The Line of Beauty Reviews
The first part of the movie focuses on Nicks' love for Leo, a black man. Leo will be the target of the first cracks in the perfect facade of the Feddens and their friends who are less shy about their racism and homophobia than the Feddens would admit. Leo and Nick's relationship abrupt end serves as an introduction to the looming AIDS crisis which becomes central to the progress of the story. As time goes by, other scandals come to the surface that endanger the political future of the head of household as well as the pretense of normalcy. Some involve a wealthy married lebanese heir, insider trading and sexual escapades. The press has a field day with all of that and Nick becomes a escape goat of sorts. The end is quite abrupt and leaves a lot of unanswered questions. That is the most unsatisfying part of this otherwise beautifully written drama. Without giving anything away, we do not know in the end if both Nick and the Faddens have learned their lessons or prefer to retreat into their cherished delusions. Another issue in this show is the wooden acting of the main character who rarely changes key in his performance even when every other actor is just phenomenal.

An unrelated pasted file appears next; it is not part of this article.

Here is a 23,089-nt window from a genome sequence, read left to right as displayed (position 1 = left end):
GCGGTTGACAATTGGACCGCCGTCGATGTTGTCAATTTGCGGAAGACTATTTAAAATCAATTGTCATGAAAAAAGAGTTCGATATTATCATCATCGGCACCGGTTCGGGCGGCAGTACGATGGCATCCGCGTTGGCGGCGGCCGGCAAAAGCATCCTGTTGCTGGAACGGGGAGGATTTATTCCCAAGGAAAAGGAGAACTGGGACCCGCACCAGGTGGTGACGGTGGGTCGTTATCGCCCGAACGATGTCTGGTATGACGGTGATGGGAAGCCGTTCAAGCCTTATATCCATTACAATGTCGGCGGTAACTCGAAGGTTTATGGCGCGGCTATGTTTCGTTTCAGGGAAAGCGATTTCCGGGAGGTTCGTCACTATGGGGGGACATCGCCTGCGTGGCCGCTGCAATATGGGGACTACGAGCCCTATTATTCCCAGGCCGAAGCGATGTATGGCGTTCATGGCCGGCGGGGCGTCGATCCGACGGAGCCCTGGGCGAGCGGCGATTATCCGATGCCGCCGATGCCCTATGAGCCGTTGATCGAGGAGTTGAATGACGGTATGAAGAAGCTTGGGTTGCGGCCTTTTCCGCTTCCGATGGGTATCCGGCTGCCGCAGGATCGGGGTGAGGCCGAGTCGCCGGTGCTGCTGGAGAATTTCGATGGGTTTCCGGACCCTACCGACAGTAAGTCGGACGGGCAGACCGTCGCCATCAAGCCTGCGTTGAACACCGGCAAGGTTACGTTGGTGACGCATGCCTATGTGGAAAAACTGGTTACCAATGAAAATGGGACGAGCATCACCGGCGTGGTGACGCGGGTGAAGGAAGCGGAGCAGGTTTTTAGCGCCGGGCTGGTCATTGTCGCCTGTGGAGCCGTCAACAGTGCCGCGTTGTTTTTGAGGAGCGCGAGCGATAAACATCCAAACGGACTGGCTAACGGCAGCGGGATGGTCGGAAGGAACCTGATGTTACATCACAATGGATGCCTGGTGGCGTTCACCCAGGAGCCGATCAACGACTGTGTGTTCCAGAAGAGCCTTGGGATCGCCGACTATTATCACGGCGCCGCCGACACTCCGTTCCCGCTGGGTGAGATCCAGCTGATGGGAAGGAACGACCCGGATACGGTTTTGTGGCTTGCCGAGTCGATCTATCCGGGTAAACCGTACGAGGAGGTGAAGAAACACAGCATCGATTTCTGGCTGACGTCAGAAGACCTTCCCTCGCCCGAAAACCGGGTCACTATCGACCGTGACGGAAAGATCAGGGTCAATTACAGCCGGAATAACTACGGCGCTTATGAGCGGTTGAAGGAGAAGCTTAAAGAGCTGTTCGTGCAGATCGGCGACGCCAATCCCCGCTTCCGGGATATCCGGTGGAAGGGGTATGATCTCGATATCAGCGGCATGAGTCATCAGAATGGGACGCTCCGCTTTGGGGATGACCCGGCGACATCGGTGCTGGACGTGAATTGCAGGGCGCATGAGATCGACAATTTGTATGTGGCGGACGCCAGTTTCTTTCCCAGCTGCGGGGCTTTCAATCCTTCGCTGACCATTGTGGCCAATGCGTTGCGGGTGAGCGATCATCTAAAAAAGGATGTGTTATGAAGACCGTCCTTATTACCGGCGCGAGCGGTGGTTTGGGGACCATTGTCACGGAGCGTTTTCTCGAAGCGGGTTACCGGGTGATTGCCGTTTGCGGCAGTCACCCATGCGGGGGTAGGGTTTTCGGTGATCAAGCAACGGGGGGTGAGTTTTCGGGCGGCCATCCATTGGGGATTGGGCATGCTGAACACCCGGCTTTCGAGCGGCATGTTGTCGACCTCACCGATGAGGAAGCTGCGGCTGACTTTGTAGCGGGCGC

As the novel begins, Nick moves into the household of the Fedden family, comprising his friend, crush, and fellow Oxford graduate Toby; Toby's eccentric sister Catherine; their wealthy and aristocratic mother, Rachel; and their Thatcher-obsessed father, Gerald, a newly-elected MP for the Conservative Party. Nick remains a guest in the Fedden home until he is expelled at the end of the novel. Nick has his first romance with a black council worker, Leo, but a later relationship with Wani, the son of a rich Lebanese businessman, illuminates the ruthlessness of 1980s Thatcherite Britain.
The book explores the tension between Nick's intimate relationship with the Feddens, in whose parties and holidays he participates, and the realities of his sexuality and gay life, which the Feddens accept only to the extent of never mentioning it. It explores themes of hypocrisy, homosexuality, madness and wealth, with the emerging AIDS crisis forming a backdrop to the book's conclusion.